To improve their communication prospects, researchers suggest the deficiency be identified at a young age and treated with hearing technology, such as hearing aids, to improve the range of sounds the ear can process.
The findings, which were published in the journal Autism Research, used a test is similar to the hearing screening test for newborns, measuring ‘otoacoustic emissions.’
In a healthy ear, when responding to sound, the outer hair cells in the inner ear emit sound. With impaired cells, there is no sound emission (indicating that the cochlear function is impaired). In the test, a tiny, and highly sensitive microphone is used which can detect the sound emissions of the hair cells in the cochlear.
The new technique could instead provide clinicians “a new window into the disorder and enable us to intervene earlier and help achieve optimal outcomes,” according to co-author of the study, Anne Luebke, PhD.
Early detection using the measuring of otoacoustic emissions means there could be an earlier introduction of certain therapies, which might potentially have a positive impact on a child’s development. It could also bring about the introduction of hearing aids (or other devices), which can improve the range of sounds the ear can process, thus improving the communication prospects for the child.
“ASD can have many implications for social skills, communication, and speech and language development,” Shawna Lee, AuD, CCC-A, FAAA says. “Hearing loss, whether transient or permanent, can also have similar effects, especially when children are young. Awareness of the similarities can be key in reducing the risk of diagnostic overshadowing or early misdiagnosis with children who struggle with ASD, hearing loss, or both. Children diagnosed with ASD are as unique as their fingerprints when it comes to the presentation of symptoms, behaviors, cognitive function, and their developmental needs. Research shows that early intervention is highly correlated with better outcomes.”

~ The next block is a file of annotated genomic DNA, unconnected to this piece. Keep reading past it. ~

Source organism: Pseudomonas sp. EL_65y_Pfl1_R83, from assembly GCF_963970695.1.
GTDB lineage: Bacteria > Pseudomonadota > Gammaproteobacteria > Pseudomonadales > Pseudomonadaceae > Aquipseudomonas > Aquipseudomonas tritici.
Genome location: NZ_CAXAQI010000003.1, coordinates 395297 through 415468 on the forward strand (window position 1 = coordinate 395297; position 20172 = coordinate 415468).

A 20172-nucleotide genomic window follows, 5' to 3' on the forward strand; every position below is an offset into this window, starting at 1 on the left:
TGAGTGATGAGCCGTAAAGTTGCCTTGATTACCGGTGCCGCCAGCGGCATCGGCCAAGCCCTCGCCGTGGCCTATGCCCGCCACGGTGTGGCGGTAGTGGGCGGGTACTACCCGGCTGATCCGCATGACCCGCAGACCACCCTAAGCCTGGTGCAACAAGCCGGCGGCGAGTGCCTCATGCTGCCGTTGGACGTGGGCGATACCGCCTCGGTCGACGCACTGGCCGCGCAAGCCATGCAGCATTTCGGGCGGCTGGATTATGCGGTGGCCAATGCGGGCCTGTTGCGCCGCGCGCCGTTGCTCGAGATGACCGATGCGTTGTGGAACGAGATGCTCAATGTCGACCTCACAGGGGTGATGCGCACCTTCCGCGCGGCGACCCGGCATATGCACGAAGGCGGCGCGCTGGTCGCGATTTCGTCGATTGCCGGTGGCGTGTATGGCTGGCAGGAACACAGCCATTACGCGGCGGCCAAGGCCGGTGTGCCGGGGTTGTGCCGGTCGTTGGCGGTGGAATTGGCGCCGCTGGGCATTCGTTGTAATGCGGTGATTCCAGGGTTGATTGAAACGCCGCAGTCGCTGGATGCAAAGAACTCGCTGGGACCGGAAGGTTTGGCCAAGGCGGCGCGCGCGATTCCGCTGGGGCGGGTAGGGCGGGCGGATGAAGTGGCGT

During the study, the research team tested the hearing of children and young people with ASD aged between 6 and 17. The team is now exploring the potential for using the test to screen infants.
As the test is non-invasive, and does not require subjects to respond verbally, there is hope that this could prove to be a useful test in screening from an early age.